In the past, I’ve spoken about my failures with pride, claiming that these failures have made future success possible. However, I’ve come to realize failure is not enough. It’s only part of the process. We need to learn from failure and apply the lessons learned. We need to control when and how we fail. It’s possible, but it’s not easy.
First, we need to stop fetishizing failure, especially in hindsight when we talk about greatness.
Take for example, the greatest basketball player of all time: Michael Jordan. In 1997, while Jordan was at the top of his game and seeking his second 3-peat, Nike aired this commercial:
This ad makes you feel good. It’s inspiring. We draw the simple conclusion: If Jordan’s unparalleled career was marked by so many disappointing moments, failure must be an ingredient of success, of greatness. We should emulate this willingness to fail and accept failure’s inevitability.
This is deceptive logic — half-true, but incomplete. Jordan’s celebrated failures are just a law of averages. No one makes every shot. No one wins every time. Jordan’s greatness wasn’t determined by his past failures, but by the moments when he didn’t fail — those crucial championship-clinching opportunities in the playoffs.
The real lesson here is that Jordan’s failures motivated him to become better, to practice harder, to study the tape, to learn why he had failed. Willingness to fail only gets you so far. Failure and mistakes are not inherently valuable. Failure is not inherently a lesson.
Learning from failure is the hard part. It involves picking yourself up, evaluating your mistakes and miscalculations, and accepting blame. Often, we create narratives that help us explain failure: I picked the wrong market. I picked the wrong target audience. Our execution was flawed. We didn’t have a good enough user experience. We didn’t do enough research about competitors.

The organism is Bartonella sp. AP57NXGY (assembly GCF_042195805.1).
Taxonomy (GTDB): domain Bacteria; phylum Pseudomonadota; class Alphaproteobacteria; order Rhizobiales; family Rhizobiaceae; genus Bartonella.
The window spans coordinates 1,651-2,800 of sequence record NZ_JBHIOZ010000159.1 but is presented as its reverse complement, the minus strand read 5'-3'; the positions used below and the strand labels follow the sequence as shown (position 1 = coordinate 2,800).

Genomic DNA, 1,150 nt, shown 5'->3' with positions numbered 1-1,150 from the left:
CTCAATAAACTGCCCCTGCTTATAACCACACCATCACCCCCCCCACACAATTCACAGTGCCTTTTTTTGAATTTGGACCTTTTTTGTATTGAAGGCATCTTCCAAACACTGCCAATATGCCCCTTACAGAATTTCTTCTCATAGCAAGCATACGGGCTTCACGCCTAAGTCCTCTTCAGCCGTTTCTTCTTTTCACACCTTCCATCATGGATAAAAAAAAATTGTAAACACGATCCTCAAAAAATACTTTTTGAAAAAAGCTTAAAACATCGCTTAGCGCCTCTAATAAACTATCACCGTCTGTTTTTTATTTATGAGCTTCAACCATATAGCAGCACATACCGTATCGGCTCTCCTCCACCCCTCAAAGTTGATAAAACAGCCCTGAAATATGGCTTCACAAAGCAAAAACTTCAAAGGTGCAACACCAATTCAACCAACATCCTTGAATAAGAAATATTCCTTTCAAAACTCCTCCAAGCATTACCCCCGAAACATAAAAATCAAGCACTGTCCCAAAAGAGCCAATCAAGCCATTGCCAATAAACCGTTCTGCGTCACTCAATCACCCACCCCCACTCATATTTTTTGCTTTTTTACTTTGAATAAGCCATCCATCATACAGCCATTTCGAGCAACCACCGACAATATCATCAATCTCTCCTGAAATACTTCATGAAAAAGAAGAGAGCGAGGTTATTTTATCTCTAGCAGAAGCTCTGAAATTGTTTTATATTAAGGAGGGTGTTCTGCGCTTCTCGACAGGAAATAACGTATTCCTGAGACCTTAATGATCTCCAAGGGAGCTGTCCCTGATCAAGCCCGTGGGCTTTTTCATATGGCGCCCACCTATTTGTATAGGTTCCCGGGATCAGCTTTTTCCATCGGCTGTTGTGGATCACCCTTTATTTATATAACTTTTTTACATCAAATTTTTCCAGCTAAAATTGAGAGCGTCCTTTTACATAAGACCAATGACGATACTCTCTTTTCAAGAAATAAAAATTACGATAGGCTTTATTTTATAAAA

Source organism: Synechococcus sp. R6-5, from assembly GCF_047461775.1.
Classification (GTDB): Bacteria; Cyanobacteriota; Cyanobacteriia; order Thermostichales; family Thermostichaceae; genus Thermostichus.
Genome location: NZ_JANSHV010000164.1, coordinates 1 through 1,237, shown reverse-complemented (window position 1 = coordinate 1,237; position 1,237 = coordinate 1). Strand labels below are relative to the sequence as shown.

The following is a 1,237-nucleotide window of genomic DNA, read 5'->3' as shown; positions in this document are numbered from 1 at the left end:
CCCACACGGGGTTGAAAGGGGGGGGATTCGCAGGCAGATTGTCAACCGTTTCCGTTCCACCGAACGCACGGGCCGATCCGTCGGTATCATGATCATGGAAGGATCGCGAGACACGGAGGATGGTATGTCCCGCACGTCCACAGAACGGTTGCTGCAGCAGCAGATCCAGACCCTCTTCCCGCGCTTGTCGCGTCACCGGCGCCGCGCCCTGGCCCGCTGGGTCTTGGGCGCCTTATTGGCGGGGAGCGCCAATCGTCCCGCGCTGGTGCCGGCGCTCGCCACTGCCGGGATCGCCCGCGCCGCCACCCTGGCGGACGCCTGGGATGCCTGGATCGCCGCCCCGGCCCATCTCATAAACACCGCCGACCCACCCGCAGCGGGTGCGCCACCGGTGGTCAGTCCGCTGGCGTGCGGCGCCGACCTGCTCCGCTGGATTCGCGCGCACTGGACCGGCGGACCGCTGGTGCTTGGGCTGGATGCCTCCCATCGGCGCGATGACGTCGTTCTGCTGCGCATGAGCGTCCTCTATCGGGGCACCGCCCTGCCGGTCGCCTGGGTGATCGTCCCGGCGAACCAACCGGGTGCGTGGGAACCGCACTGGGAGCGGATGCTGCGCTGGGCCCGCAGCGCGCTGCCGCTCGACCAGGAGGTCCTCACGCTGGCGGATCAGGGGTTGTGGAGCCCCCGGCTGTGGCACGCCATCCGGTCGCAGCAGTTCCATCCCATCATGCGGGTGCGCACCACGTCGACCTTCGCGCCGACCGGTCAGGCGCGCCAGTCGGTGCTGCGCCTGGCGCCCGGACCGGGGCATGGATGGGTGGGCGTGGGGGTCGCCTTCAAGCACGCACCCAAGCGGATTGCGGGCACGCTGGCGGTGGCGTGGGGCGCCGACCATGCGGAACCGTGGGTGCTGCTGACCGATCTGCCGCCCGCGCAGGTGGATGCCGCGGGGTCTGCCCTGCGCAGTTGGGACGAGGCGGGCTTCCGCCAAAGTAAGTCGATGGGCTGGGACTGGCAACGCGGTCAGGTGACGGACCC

These are just surface reasons for failure. In hindsight, they will seem obvious and reasonable. However, these are just the things we’d do differently if we had the chance to do it all again. These are not the valuable lessons of failure. The lessons need to go much deeper.
We fail because we’re human. We fail because we’re flawed — full of pride and hubris. We’re all the stars of our own Greek tragedies. We make wild assumptions and overestimate our own skills. We have inflated egos and think we can succeed where others have failed. We think we can go it alone. We fail because of our cognitive biases — our blind spots that keep use from seeing things as they really are.
These are the lessons of failure. We may have picked the wrong market and that lead to our failure, but the lesson isn’t just knowing the right market next time. The lesson is understanding why we allowed ourselves to pick the wrong market. Why did we make assumptions that didn’t get tested? Why did we assume our choice was correct? Was it pride? Was it passion overruling common sense?
At Firefield, we are advocates of a lean approach to entrepreneurial endeavors because the lean approach attempts to get failure out of the way early and often. It accounts for us being human and allows us to test assumptions with validated learning. It minimizes guess work and waste because it welcomes failure without being over-invested in the outcomes. It lets failures determine the path forward, not the other way around.
So, by all means, go out there and fail, but make sure you’re welcoming it — embracing it to account for your flaws in judgement, for the blind spots in your vision, for the feeling in your gut. Take failure personally. Let it drive you. And know that no one else can fail for you — not Steve Jobs, not Michael Jordan — because learning from failure doesn’t result in a series of bullet points for future reference, but it actually changes the content of your character.
::Learn More About What We Do Here::